If Judge-Lennox is the brains, Victor, Idaho, native Vern Woolstenhulme is the brawn that makes Shacks on Racks possible. Vern’s roots run deep—his family was one of the first to settle in Teton Valley; in 1888 his grandmother Lizzie was the first white child to be born there. In the 1930s and 40s, Woolstenhulme’s father used a team of horses to move small buildings in the winter when the skids could slide on the snow. Like his father, Woolstenhulme supplements farming hay, wheat, and beef cattle with income from other jobs like excavation and moving structures. As the family business, Teton Transport, amassed equipment and experience over the years (bulldozers, frontloaders, hand jacks, and eventually “railroad jacks”), “People just kept calling us to move stuff,” he says. 

Before being involved with Shacks on Racks, Teton Transport moved 10 or so structures a year, some as far away as Rock Springs and Salmon, Idaho. Working with Shacks on Racks, the company now moves up to 20. Because every project is different, it’s like a giant Jenga game figuring out exactly where to dig and how to place steel beams under the floor and lift the home with hydraulic jacks that can handle up to 240 tons, all while making sure the lavender tile in the bathroom doesn’t crack. 

Vern Woolstenhulme, owner of Teton Transport, operates hydraulic jacks during the process of moving a home from East Jackson to the National Elk Refuge, where it is now used for employee housing. RYAN DORGAN

Woolstenhulme’s most disappointing moment was when a 5,000-square-foot house near Teton Village built in the 1980s with high-quality materials was demolished because the owner was too impatient to wait for the Teton Transport crew to figure out how to move it. “Growing up here, knowing that my ancestors eked out an existence, to see that kind of waste is, well, just sacrilegious,” Woolstenhulme says.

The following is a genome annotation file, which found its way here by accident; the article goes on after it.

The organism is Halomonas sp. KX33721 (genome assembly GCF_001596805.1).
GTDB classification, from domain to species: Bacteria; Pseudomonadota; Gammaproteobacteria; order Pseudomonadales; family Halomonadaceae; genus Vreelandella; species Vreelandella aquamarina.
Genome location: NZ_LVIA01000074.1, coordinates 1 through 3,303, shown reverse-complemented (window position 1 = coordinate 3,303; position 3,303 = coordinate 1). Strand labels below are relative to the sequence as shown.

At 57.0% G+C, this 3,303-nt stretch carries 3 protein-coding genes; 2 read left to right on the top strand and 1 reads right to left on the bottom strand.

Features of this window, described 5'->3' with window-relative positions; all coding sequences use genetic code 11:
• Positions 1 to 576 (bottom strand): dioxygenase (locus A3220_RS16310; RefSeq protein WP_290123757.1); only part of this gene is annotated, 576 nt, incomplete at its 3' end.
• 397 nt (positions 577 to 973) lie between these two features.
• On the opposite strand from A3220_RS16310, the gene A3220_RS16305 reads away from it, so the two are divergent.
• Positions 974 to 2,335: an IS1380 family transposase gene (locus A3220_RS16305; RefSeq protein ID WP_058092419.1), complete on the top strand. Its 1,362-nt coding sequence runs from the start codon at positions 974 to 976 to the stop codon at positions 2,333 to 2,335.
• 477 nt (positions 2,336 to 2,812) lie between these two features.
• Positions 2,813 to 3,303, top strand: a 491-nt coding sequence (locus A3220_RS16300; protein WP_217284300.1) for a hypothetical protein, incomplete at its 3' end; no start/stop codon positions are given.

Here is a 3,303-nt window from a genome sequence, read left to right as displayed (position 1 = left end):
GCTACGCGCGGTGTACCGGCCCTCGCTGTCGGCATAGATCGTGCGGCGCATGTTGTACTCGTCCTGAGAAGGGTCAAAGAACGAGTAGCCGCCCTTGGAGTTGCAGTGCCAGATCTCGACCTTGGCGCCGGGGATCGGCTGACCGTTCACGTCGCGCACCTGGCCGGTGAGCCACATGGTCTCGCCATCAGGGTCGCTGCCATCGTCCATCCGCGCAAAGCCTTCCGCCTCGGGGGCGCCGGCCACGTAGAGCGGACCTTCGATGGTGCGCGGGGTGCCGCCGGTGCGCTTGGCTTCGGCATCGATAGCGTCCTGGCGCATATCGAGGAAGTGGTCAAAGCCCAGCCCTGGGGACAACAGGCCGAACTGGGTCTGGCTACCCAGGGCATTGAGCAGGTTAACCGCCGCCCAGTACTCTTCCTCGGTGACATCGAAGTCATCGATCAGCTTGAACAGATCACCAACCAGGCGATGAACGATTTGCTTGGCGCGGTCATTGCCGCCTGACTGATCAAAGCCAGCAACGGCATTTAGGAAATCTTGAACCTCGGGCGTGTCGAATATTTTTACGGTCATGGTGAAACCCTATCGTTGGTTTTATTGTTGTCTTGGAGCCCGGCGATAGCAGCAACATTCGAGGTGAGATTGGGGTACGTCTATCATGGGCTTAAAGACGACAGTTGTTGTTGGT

Although the financial and environmental advantages are enticing, a Shacks on Racks home isn’t for everyone. In addition to access to cash and land, you must have time and energy, be resourceful and gritty, and know people who can help. Everyone interviewed for this story mentioned their good luck in finding the rare, conscientious architect, machine operator, banker, or planning department employee who didn’t shy away because it was too hard or not as lucrative as other projects.

“Shacks on Racks provides a unique community service, transporting perfectly good structures and homes out of an existing location so that a home, studio, or workspace can live another life—all while saving space in our local landfill,” says Anne Cresswell, executive director of the Jackson Hole Community Housing Trust. “We are always excited when we find a project for which Shacks on Racks can be a partner. Not only have they accrued significant expertise moving incredibly large objects around our regional road network, but their service helps give another family a home that otherwise would be demolished. If some of these transplanted homes can go to a local worker and keep them in the valley, then that’s a win.” 

Meet a Few Shacks on Racks Homeowners